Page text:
Pasadena, California

Aug 1, 2005
Outside Magazine

POPULATION: 146,000 // MEDIAN AGE: 34.5 // MEDIAN HOME PRICE: $509,200 // AVERAGE COMMUTE: 25.9 min.

Los Angeles County's unholy trinity of smog, sprawl, and gridlock long ago earned it the stamp of America's paradise lost. But some eye-opening changes are unfolding, many of them in this revitalized urban village at the foot of the San Gabriel Mountains. A satellite on the northeast side of L.A., Pasadena is an experiment in downtown revitalization, smart planning, and life beyond car addiction. Since the Metro Gold Line light-rail train opened in 2003, linking the suburb with downtown L.A., Pasadena has become a hub for innovative mixed-use development, with 800 new residential units. This isn't pop-up suburbia, though. The city's pedestrian-welcoming streets—shaded by an exotic canopy of 286,000 California oaks, jacarandas, and palms—are famously home to a mother lode of Craftsman architecture, as well as a gallery of races and languages (a third of Pasadenans are foreign-born; more than half are Hispanic, black, or Asian). Once blighted Old Pasadena, a 21-square-block historic district, is now one of the Southland's hottest nightlife magnets.

PROGRESSIVE CRED // The city is removing hundreds of tons of concrete debris and planting native sycamores and oaks to restore streamside habitat in Arroyo Seco, a 132-acre gulch harboring a web of trails and the Rose Bowl Stadium—along with a small population of coyotes and bobcats. Human habitat is getting attention as well: The nonprofit Heritage Housing Partners helps first-time home buyers, provided that they protect their house's architectural character. The city offers substantial rebates for solar-power installations, and Pasadena Water & Power recently inked a long-term deal to buy electricity from California's largest wind farm.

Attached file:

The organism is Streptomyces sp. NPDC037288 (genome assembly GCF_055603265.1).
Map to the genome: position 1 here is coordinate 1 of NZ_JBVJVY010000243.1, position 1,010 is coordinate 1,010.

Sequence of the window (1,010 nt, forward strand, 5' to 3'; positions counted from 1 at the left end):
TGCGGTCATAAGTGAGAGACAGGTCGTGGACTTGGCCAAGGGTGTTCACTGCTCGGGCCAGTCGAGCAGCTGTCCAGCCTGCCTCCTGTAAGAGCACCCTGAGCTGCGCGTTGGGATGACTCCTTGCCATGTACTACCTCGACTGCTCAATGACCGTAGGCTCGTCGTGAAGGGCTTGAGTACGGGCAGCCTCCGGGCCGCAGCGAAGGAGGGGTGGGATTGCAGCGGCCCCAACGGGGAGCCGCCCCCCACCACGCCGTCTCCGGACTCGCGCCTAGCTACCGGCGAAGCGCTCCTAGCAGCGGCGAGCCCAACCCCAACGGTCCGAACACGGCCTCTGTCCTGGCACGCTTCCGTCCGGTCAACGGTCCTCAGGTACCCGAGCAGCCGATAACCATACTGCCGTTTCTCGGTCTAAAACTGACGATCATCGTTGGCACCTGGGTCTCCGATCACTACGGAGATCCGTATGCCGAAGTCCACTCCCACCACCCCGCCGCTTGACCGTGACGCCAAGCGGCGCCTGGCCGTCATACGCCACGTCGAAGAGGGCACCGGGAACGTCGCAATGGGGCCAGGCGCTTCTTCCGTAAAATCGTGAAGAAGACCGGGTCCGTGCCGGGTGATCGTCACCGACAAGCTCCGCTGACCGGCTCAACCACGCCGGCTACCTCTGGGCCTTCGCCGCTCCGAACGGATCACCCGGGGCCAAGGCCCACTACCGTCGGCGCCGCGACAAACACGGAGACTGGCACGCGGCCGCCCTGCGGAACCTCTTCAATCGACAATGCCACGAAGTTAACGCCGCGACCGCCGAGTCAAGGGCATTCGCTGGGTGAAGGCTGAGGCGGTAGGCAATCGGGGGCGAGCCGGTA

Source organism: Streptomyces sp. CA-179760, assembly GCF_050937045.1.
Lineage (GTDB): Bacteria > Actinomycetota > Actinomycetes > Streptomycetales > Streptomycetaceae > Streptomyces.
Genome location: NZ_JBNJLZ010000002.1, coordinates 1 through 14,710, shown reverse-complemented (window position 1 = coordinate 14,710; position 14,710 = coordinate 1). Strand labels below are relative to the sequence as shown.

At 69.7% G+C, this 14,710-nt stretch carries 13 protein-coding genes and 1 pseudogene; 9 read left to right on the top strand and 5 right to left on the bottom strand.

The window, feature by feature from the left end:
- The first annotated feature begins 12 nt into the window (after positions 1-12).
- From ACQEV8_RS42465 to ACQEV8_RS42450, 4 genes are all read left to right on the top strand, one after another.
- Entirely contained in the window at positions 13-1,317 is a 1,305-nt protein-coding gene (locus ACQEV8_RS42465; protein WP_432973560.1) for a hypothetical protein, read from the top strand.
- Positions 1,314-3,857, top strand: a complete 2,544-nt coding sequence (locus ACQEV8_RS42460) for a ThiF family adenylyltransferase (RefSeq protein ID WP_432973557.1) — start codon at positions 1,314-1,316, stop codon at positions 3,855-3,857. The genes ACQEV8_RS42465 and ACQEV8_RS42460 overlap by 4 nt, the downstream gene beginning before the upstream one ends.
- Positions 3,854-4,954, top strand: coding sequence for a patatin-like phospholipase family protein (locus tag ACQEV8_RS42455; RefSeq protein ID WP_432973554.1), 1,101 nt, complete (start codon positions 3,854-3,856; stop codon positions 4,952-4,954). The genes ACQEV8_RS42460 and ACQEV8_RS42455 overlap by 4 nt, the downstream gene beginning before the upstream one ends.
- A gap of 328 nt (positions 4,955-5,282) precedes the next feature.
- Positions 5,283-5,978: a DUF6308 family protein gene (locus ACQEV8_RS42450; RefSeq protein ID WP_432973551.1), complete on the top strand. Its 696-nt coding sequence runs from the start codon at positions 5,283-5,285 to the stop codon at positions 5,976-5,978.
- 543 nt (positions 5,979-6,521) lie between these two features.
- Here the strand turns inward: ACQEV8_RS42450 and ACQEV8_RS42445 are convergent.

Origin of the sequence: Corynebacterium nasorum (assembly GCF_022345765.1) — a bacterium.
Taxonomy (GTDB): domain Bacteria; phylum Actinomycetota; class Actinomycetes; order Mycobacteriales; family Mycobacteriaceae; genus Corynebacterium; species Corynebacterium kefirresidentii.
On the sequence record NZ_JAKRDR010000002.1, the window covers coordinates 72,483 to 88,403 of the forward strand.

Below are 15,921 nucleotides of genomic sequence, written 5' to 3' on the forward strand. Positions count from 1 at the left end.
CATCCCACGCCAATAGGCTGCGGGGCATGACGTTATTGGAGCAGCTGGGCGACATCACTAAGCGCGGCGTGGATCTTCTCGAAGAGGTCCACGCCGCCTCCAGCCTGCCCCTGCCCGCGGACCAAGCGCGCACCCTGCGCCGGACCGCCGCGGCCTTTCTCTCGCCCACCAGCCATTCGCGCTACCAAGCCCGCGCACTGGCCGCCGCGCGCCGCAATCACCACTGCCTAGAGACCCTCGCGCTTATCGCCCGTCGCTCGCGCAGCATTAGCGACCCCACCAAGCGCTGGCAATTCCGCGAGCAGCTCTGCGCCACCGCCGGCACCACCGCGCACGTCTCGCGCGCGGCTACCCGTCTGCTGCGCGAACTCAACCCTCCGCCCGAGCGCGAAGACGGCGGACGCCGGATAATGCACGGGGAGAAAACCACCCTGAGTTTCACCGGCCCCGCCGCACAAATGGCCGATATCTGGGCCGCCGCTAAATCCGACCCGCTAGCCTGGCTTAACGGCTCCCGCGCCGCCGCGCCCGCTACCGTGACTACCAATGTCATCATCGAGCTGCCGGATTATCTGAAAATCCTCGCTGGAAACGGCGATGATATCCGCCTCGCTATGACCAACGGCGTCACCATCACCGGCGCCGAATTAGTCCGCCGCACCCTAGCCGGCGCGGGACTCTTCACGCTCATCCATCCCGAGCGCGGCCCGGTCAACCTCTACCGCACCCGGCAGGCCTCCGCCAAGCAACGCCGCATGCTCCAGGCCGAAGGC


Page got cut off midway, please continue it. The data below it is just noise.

LIVABILITY // Take your pick: highbrow visuals at the Norton Simon Museum, Pacific Asia Museum, and Pasadena Museum of California Art; edgy performances from the Furious Theatre Company; readings at Vroman's Bookstore; or an alphabet's worth of dining options (Afghan, Brazilian, Cuban . . . ). You can surf in nearby Malibu, fly-fish in Angeles National Forest, and hoof it down the Pacific Crest Trail—all without leaving metro L.A. Within a few hours, you can climb in Joshua Tree, snowboard in the San Gabriels, or paddle the Kern River—which raged this spring with the torrential runoff of the biggest Sierra snowpack in years.
YOU'LL LOVE IT IF // You'd like a little bit of Paris on the 210 Freeway and don't mind the sensation of property values inflating beneath your feet.